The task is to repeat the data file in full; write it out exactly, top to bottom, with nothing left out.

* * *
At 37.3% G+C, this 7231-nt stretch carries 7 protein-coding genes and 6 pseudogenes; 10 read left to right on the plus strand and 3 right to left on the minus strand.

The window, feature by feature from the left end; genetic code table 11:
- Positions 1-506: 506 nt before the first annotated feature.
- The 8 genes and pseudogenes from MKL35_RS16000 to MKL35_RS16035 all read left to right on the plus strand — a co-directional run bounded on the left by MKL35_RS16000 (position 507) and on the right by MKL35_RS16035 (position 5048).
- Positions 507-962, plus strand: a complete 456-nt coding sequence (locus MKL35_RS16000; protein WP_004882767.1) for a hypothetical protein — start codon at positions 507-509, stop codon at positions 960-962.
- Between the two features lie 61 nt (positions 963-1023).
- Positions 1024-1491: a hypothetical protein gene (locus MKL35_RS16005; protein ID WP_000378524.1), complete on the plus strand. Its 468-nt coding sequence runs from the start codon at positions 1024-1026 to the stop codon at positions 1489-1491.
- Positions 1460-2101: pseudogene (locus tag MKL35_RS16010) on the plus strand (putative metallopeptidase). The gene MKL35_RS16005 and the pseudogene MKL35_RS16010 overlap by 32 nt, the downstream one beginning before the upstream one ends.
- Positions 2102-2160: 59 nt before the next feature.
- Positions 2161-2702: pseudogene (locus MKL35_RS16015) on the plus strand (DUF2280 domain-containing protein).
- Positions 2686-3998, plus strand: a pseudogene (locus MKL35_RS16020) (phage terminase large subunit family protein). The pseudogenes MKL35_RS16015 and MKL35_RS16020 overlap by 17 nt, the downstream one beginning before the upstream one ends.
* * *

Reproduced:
At 37.3% G+C, this 7231-nt stretch carries 7 protein-coding genes and 6 pseudogenes; 10 read left to right on the plus strand and 3 right to left on the minus strand.

The window, feature by feature from the left end; genetic code table 11:
- Positions 1-506: 506 nt before the first annotated feature.
- The 8 genes and pseudogenes from MKL35_RS16000 to MKL35_RS16035 all read left to right on the plus strand — a co-directional run bounded on the left by MKL35_RS16000 (position 507) and on the right by MKL35_RS16035 (position 5048).
- Positions 507-962, plus strand: a complete 456-nt coding sequence (locus MKL35_RS16000; protein WP_004882767.1) for a hypothetical protein — start codon at positions 507-509, stop codon at positions 960-962.
- Between the two features lie 61 nt (positions 963-1023).
- Positions 1024-1491: a hypothetical protein gene (locus MKL35_RS16005; protein ID WP_000378524.1), complete on the plus strand. Its 468-nt coding sequence runs from the start codon at positions 1024-1026 to the stop codon at positions 1489-1491.
- Positions 1460-2101: pseudogene (locus tag MKL35_RS16010) on the plus strand (putative metallopeptidase). The gene MKL35_RS16005 and the pseudogene MKL35_RS16010 overlap by 32 nt, the downstream one beginning before the upstream one ends.
- Positions 2102-2160: 59 nt before the next feature.
- Positions 2161-2702: pseudogene (locus MKL35_RS16015) on the plus strand (DUF2280 domain-containing protein).
- Positions 2686-3998, plus strand: a pseudogene (locus MKL35_RS16020) (phage terminase large subunit family protein). The pseudogenes MKL35_RS16015 and MKL35_RS16020 overlap by 17 nt, the downstream one beginning before the upstream one ends.